6
Tolkien tree creatures : ENTS
7
Pays for a workout, say : ACHES
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"Hah! Done!" : THERE
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Card letters : STL
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Kind of black : COAL
11
Light : IGNITE
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Help in getting past a bouncer : FAKEID
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Immigration or health care : ISSUE
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Brand concern : IMAGE
19
One way to play something : BYEAR
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During flight : MIDAIR
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Org. whose first-ever presidential endorsement was Ronald Reagan : NRA
27
Hoofed animal : ASS
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___-bear : SHE
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Dip : SAG
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Songs for one : SOLI
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Walt Whitman's "Song of ___" : MYSELF
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Added fuel to : FED
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Leaves : GOES
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Fiver : ABE
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Follow relentlessly : DOG
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Scripts, informally : RXS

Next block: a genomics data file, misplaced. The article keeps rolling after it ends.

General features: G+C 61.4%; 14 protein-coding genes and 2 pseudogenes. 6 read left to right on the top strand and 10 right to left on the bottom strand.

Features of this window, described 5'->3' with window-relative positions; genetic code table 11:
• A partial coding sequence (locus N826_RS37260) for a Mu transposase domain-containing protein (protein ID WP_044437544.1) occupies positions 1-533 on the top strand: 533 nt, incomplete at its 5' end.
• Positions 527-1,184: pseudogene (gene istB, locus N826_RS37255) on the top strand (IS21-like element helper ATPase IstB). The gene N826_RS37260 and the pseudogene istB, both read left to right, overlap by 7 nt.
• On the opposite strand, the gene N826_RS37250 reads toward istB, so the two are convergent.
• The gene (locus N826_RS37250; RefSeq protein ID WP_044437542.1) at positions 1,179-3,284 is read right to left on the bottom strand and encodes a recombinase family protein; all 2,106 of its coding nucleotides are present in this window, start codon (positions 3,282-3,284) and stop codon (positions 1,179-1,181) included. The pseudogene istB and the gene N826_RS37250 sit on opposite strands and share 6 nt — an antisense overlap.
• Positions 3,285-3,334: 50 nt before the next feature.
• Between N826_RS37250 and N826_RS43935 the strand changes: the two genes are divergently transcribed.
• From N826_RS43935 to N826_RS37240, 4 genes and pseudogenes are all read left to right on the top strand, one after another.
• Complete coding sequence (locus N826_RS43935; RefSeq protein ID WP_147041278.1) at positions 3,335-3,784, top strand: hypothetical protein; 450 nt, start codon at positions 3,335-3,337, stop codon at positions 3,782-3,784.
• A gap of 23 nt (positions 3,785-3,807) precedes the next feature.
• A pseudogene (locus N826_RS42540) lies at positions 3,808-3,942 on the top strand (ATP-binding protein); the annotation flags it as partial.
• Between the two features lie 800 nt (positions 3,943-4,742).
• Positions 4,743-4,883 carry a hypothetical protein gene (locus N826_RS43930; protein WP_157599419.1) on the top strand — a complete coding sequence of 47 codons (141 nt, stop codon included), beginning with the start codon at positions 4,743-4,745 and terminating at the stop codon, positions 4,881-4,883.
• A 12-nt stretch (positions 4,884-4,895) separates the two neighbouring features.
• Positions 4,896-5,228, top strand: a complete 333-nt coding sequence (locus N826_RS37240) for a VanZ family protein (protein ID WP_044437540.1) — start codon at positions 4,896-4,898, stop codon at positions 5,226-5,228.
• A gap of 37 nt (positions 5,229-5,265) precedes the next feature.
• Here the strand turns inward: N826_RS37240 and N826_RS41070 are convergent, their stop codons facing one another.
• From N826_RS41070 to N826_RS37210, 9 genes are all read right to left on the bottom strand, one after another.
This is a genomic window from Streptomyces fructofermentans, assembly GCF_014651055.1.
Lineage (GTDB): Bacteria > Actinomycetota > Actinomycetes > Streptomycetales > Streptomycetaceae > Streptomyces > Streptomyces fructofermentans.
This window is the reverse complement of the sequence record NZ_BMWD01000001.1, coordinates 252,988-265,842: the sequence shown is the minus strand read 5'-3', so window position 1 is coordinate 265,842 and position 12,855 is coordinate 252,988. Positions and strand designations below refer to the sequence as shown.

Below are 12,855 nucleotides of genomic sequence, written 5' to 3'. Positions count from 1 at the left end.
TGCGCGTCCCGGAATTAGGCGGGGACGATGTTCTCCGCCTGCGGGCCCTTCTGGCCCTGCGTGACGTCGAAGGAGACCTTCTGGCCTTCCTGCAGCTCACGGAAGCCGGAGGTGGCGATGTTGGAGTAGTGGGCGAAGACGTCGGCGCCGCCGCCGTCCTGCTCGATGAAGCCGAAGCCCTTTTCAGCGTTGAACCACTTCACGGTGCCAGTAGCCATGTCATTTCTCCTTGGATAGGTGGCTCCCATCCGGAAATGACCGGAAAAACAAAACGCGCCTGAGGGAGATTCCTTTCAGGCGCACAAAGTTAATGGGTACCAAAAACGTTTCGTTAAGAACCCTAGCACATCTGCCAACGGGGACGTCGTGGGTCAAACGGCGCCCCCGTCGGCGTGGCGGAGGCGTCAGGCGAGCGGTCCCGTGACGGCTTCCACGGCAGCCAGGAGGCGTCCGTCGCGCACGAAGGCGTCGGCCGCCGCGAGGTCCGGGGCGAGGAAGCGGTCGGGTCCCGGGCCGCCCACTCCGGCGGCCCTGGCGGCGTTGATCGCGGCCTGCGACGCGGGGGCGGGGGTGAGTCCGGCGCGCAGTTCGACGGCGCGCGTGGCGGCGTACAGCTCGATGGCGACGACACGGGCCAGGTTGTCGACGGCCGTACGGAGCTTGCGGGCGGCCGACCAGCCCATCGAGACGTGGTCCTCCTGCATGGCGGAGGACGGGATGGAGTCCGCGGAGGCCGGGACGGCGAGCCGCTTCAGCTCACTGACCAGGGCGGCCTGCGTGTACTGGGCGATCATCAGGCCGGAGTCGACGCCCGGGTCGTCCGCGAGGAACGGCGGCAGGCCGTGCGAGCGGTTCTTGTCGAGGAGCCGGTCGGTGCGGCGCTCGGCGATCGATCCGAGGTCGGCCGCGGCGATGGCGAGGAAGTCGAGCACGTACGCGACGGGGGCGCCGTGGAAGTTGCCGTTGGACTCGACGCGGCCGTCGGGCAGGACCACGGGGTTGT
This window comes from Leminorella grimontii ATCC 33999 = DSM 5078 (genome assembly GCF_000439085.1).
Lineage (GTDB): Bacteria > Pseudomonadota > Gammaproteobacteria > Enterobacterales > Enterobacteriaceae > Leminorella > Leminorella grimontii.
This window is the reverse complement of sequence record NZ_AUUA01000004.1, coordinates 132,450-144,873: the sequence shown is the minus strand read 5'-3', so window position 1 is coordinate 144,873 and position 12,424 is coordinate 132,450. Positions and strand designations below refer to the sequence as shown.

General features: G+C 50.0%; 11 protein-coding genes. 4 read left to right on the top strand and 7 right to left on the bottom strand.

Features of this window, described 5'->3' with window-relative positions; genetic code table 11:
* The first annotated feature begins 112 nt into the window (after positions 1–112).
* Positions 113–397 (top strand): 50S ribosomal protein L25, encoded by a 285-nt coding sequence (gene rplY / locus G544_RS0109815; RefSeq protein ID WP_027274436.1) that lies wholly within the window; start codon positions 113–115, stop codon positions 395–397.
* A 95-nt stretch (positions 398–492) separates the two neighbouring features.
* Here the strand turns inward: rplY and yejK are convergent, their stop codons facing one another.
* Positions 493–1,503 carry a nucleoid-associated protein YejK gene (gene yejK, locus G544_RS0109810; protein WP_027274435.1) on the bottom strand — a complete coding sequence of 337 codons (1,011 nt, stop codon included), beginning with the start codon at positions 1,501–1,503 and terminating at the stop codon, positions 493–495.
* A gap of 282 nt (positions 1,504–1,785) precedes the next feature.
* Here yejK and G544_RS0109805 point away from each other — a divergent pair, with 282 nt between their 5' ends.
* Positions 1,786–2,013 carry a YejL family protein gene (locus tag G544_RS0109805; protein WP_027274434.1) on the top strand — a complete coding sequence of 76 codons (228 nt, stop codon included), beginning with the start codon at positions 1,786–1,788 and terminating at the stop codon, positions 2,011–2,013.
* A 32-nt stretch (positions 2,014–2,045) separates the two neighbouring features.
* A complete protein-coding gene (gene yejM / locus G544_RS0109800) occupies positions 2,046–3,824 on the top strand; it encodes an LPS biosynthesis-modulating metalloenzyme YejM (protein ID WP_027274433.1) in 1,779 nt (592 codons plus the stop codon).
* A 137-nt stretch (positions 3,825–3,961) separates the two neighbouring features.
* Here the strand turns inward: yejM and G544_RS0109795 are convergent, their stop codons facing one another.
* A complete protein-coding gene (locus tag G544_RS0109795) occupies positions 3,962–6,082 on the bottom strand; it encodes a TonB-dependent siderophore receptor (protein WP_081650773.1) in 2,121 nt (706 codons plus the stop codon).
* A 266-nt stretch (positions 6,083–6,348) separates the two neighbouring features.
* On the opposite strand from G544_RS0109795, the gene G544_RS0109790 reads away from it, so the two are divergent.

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Lead-in to Latin : NEO
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Awareness : SENSE
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Rocks on the edge : TEETERS
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Permissible to be eaten, in a way : HALAL
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Spanish city where El Greco lived : TOLEDO
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Fastball, in baseball : HEATER
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Something you might kick after you pick it up : HABIT
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Complex purchase, in brief : CONDO
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Word next to an arrow : ENTER
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Thwack : SWAT
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Starbuck's order giver : AHAB
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[Just like ... that!] : SNAP
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One in custody, informally : PERP
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African menaces : ASPS
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Part of a dollar sign : ESS
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Chill : ICE

Answer summary: 2 unique to this puzzle.